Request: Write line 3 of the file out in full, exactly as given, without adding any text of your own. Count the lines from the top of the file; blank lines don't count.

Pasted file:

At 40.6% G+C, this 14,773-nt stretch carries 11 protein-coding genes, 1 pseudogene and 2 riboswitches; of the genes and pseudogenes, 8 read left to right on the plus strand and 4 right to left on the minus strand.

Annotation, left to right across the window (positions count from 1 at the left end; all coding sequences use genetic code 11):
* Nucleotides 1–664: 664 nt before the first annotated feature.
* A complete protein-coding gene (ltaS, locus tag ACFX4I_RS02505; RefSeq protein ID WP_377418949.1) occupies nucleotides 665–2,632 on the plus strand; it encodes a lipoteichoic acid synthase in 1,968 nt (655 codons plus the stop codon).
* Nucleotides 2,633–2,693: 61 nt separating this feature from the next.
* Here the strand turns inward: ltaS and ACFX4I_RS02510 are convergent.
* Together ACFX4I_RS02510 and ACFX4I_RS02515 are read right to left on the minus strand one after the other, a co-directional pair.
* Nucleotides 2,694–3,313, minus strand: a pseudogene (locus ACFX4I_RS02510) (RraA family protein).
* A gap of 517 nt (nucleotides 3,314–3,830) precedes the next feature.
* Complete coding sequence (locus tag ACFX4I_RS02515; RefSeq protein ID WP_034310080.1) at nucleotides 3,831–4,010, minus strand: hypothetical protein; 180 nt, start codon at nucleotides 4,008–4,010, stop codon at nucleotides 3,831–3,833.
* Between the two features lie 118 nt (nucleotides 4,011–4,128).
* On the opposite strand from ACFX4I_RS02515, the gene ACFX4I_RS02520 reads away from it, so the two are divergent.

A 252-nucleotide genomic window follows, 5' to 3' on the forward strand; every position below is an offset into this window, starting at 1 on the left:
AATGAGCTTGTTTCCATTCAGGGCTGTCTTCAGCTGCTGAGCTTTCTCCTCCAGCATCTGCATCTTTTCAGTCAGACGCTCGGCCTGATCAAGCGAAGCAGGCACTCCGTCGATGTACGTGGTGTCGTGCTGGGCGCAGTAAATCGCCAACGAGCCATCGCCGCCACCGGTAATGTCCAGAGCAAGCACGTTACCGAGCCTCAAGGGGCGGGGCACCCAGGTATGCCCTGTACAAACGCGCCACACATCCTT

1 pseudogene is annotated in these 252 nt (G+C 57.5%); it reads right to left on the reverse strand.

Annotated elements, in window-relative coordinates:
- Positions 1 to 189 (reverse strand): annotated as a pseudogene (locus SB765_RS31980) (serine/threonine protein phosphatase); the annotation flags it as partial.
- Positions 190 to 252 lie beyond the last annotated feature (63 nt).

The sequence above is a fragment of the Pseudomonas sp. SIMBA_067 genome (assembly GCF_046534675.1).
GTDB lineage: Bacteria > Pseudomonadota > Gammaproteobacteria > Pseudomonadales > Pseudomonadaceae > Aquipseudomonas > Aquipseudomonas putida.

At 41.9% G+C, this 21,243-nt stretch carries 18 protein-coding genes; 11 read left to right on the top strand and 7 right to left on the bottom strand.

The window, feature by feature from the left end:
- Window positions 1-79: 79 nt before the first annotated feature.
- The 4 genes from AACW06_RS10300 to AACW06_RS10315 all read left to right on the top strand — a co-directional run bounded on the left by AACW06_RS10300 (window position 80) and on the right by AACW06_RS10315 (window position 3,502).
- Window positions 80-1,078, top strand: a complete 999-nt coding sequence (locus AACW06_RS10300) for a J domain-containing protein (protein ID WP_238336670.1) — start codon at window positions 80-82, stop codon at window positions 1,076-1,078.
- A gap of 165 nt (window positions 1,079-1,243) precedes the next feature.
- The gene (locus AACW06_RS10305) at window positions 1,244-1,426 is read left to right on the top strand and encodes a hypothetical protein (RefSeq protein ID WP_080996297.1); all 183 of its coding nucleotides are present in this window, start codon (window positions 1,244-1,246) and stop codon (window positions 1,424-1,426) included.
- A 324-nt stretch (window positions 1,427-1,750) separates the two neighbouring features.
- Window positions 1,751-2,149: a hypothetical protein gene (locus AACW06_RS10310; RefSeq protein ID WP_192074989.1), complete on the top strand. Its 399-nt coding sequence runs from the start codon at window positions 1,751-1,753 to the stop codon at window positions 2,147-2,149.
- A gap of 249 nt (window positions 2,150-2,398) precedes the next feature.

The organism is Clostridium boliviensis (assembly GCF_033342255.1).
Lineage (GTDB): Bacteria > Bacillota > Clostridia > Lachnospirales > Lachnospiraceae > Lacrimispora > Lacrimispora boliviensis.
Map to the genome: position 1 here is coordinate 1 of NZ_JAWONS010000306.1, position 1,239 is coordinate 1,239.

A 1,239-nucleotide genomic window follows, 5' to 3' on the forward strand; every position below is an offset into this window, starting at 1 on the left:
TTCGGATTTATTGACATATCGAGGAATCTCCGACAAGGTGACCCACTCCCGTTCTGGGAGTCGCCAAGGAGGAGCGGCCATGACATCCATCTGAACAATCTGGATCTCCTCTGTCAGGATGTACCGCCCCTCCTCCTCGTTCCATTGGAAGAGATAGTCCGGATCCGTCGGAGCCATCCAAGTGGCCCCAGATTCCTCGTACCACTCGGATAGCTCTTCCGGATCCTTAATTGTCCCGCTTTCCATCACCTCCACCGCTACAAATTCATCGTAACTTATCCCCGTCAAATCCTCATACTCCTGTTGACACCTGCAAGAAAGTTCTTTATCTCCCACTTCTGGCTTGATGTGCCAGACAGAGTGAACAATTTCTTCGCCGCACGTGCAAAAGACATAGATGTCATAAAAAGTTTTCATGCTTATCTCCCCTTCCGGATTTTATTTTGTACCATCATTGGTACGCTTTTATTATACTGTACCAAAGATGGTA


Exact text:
* Nucleotides 1–664: 664 nt before the first annotated feature.